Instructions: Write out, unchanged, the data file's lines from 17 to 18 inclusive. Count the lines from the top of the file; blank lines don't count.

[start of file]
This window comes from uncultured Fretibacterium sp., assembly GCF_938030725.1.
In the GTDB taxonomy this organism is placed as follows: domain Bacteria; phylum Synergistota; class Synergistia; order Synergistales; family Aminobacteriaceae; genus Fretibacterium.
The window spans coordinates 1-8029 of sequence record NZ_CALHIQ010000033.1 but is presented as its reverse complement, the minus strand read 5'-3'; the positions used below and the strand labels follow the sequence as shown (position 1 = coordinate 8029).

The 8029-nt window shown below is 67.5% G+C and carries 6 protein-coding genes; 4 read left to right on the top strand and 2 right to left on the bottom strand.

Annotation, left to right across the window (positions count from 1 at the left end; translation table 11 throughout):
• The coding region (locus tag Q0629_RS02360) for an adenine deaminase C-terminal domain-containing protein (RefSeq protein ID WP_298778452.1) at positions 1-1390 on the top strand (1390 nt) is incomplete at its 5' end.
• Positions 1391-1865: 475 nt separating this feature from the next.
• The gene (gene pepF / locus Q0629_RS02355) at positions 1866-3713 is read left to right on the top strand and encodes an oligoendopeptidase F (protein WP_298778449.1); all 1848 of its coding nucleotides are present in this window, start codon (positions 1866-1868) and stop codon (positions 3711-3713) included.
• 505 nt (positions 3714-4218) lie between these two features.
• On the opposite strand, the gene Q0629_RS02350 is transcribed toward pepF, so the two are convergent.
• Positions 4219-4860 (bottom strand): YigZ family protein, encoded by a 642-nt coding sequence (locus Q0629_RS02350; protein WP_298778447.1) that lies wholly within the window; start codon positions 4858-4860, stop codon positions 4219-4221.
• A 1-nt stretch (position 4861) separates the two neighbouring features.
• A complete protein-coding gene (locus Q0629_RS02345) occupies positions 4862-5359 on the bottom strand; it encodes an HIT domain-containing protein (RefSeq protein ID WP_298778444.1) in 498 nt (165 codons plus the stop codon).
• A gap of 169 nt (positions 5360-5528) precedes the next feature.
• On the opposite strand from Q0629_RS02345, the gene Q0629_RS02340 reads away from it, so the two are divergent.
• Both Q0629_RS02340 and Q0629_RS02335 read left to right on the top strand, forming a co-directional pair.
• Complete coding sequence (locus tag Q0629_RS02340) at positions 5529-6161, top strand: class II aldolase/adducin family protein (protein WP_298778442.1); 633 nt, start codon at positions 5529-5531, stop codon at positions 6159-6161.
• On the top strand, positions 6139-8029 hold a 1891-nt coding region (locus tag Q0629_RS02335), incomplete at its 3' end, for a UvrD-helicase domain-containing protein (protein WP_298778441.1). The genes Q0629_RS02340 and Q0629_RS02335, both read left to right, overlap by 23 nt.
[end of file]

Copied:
• Complete coding sequence (locus tag Q0629_RS02340) at positions 5529-6161, top strand: class II aldolase/adducin family protein (protein WP_298778442.1); 633 nt, start codon at positions 5529-5531, stop codon at positions 6159-6161.
• On the top strand, positions 6139-8029 hold a 1891-nt coding region (locus tag Q0629_RS02335), incomplete at its 3' end, for a UvrD-helicase domain-containing protein (protein WP_298778441.1). The genes Q0629_RS02340 and Q0629_RS02335, both read left to right, overlap by 23 nt.